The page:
Professor Louis IGNARRO
UCLA School of Medicine, Molecular and Medical Pharmacology, Beverly Hills, California, USA
A native of Brooklyn, NY, Dr. Ignarro received a BS in pharmacy/chemistry at Columbia University (1958-1962) before earning his PhD in Pharmacology at the University of Minnesota (1966) and completing a postdoctoral fellowship in chemical pharmacology at the NIH (1968). Dr. Ignarro was recruited by Ciba-Geigy Pharma, where his work led to the development of diclofenac. In 1973, he pursued an academic career, first at Tulane University School of Medicine, and then UCLA School of Medicine in 1985. In 1993, Dr. Ignarro became Distinguished Professor of Pharmacology at UCLA, where he currently serves as Professor Emeritus. He excelled as both research scientist and professor, winning many Golden Apple teaching awards from his medical students.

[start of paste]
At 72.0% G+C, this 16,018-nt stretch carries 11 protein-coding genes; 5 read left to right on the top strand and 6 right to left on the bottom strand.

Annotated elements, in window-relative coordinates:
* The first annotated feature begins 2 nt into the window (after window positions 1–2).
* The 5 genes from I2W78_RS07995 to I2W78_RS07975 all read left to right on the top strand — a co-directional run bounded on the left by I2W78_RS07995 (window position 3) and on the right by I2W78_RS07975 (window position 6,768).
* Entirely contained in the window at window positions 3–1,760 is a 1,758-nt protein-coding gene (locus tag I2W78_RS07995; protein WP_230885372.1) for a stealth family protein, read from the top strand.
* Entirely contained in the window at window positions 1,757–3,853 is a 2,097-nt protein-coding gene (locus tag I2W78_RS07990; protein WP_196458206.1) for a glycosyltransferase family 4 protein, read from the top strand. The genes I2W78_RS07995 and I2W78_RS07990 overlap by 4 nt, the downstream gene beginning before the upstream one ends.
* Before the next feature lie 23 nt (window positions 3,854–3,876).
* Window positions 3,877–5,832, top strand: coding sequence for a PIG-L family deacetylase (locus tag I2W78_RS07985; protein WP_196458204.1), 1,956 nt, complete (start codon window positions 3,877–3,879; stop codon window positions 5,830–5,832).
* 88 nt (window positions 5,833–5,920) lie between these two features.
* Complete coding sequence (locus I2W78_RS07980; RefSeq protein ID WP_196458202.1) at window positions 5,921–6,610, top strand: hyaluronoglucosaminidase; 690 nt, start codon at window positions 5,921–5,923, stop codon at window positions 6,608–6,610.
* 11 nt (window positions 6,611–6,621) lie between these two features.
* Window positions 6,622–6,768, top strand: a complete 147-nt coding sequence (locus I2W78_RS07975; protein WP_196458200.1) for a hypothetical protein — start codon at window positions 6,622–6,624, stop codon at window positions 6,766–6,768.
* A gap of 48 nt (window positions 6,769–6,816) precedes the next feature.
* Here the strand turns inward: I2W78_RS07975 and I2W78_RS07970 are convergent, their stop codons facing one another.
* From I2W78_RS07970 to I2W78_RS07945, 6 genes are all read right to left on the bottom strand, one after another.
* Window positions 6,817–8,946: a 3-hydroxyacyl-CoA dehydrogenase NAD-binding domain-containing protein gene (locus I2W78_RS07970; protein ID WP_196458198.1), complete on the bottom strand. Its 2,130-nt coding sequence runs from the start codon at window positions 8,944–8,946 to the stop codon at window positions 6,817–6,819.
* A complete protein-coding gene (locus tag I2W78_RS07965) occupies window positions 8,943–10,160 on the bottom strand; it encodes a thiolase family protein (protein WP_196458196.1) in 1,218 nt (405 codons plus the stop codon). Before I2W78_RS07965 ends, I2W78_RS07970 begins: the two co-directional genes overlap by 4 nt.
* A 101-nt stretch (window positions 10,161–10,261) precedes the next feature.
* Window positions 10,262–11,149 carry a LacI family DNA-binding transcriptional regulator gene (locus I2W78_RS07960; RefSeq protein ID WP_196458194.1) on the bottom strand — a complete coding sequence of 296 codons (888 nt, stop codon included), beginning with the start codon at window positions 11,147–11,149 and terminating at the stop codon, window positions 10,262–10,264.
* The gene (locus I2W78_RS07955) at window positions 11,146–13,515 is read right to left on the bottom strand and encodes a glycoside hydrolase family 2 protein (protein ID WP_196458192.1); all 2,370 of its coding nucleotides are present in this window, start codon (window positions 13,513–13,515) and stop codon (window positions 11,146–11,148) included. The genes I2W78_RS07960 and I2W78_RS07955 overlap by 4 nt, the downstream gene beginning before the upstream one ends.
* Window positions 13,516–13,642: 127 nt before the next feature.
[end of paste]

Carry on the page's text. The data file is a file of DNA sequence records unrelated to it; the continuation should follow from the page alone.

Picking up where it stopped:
Dr. Ignarro was awarded the 1998 Nobel Prize in Physiology or Medicine, along with Robert Furchgott and Ferid Murad, “for their discovery that nitric oxide acts as a signaling molecule in the cardiovascular system”. He also received the American Heart Association’s Basic Research Prize and Distinguished Scientist Award “for the advancement of cardiovascular science”, the Roussel UCLAF Prize in France “for cell communication and signaling”, the CIBA Award for Hypertension Research, the Canadian Medal of Merit, and the Golden Plate Award “for outstanding contributions in cardiovascular research”. He is founder of the Nitric Oxide Society and is a member of the National Academy of Sciences, National Academy of Medicine, American Academy of Arts and Sciences, and American Philosophical Society.